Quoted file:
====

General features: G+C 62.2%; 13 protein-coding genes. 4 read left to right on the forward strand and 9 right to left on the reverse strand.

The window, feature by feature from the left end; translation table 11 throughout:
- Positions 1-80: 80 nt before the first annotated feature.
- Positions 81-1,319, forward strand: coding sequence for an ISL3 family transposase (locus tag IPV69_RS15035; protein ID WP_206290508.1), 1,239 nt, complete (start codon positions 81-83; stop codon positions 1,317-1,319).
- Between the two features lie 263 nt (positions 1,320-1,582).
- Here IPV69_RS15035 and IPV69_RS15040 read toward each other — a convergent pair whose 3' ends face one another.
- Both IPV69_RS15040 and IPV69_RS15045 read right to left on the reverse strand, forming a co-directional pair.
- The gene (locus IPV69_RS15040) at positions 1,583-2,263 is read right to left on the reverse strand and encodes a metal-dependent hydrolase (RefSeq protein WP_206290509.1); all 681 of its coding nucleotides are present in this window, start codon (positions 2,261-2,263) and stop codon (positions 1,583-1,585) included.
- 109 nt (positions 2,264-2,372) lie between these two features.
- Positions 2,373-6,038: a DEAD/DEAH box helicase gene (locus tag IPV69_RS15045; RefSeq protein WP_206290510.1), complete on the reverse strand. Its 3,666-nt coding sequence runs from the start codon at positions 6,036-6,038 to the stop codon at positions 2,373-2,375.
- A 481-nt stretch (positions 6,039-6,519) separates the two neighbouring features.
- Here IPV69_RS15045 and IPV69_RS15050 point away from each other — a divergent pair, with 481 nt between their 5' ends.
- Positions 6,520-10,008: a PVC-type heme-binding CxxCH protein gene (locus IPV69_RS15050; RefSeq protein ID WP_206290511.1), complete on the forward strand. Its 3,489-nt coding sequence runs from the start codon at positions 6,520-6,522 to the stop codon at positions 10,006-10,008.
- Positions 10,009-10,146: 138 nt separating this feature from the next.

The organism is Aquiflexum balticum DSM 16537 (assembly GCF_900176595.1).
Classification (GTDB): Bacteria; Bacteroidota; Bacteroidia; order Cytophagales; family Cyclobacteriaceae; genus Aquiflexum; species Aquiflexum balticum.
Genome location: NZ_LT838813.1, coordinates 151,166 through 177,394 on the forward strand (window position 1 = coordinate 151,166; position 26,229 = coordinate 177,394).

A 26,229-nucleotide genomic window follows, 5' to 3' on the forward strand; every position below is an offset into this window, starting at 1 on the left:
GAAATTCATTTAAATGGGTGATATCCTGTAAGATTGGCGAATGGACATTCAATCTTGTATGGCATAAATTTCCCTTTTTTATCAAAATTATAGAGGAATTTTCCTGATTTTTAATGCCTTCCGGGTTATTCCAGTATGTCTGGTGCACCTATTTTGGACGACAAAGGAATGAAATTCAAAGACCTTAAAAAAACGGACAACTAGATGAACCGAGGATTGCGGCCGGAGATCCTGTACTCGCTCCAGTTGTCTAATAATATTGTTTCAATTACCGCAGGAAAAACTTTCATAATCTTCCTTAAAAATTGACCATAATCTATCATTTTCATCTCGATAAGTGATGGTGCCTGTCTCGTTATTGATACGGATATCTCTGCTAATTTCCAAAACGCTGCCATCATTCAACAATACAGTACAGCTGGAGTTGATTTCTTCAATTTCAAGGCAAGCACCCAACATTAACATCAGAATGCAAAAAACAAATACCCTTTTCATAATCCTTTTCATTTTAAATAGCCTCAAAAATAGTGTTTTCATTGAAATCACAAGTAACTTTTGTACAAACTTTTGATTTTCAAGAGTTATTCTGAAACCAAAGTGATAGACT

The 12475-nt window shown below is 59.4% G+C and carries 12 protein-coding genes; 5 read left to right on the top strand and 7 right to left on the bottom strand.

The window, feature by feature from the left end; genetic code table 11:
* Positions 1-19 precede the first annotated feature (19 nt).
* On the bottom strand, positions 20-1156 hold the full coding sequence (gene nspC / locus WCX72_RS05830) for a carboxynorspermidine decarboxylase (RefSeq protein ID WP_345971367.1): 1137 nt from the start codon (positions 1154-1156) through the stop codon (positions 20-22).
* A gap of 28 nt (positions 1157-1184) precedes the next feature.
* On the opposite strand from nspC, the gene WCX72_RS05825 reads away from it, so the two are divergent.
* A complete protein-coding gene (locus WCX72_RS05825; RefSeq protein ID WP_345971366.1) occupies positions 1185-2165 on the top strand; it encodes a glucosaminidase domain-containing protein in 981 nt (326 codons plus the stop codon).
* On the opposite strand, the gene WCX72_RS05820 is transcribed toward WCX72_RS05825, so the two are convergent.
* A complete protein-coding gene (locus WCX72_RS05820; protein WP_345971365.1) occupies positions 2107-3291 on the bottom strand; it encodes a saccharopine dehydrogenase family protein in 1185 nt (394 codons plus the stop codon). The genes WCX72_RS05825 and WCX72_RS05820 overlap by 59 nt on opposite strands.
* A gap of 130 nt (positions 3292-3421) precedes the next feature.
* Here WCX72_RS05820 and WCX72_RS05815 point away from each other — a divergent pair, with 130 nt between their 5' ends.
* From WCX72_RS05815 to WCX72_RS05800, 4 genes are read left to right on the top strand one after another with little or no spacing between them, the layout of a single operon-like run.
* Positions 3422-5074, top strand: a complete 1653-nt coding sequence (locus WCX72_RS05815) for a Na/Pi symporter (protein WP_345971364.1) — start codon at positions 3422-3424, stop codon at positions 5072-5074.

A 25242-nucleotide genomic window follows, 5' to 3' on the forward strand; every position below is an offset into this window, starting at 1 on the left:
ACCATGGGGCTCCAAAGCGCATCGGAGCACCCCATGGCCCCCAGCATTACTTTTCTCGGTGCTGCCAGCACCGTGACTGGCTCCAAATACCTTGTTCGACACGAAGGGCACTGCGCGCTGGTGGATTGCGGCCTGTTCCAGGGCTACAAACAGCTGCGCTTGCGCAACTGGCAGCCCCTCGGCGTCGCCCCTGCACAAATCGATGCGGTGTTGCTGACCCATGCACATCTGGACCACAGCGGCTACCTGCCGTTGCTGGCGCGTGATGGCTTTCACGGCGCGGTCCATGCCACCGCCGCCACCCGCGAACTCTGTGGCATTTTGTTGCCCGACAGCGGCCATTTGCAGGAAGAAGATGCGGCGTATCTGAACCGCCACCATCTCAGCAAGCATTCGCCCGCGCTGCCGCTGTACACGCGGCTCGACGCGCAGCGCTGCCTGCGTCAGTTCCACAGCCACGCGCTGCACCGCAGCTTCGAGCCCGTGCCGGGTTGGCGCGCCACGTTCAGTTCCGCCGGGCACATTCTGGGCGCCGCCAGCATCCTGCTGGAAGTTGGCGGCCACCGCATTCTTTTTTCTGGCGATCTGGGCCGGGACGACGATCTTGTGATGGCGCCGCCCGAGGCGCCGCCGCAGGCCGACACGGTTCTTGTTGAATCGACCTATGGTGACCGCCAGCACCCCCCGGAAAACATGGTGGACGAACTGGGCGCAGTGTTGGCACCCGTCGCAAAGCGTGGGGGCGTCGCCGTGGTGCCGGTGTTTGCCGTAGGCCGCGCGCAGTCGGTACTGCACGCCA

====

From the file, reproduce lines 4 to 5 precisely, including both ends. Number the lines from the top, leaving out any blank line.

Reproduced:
- Positions 81-1,319, forward strand: coding sequence for an ISL3 family transposase (locus tag IPV69_RS15035; protein ID WP_206290508.1), 1,239 nt, complete (start codon positions 81-83; stop codon positions 1,317-1,319).
- Between the two features lie 263 nt (positions 1,320-1,582).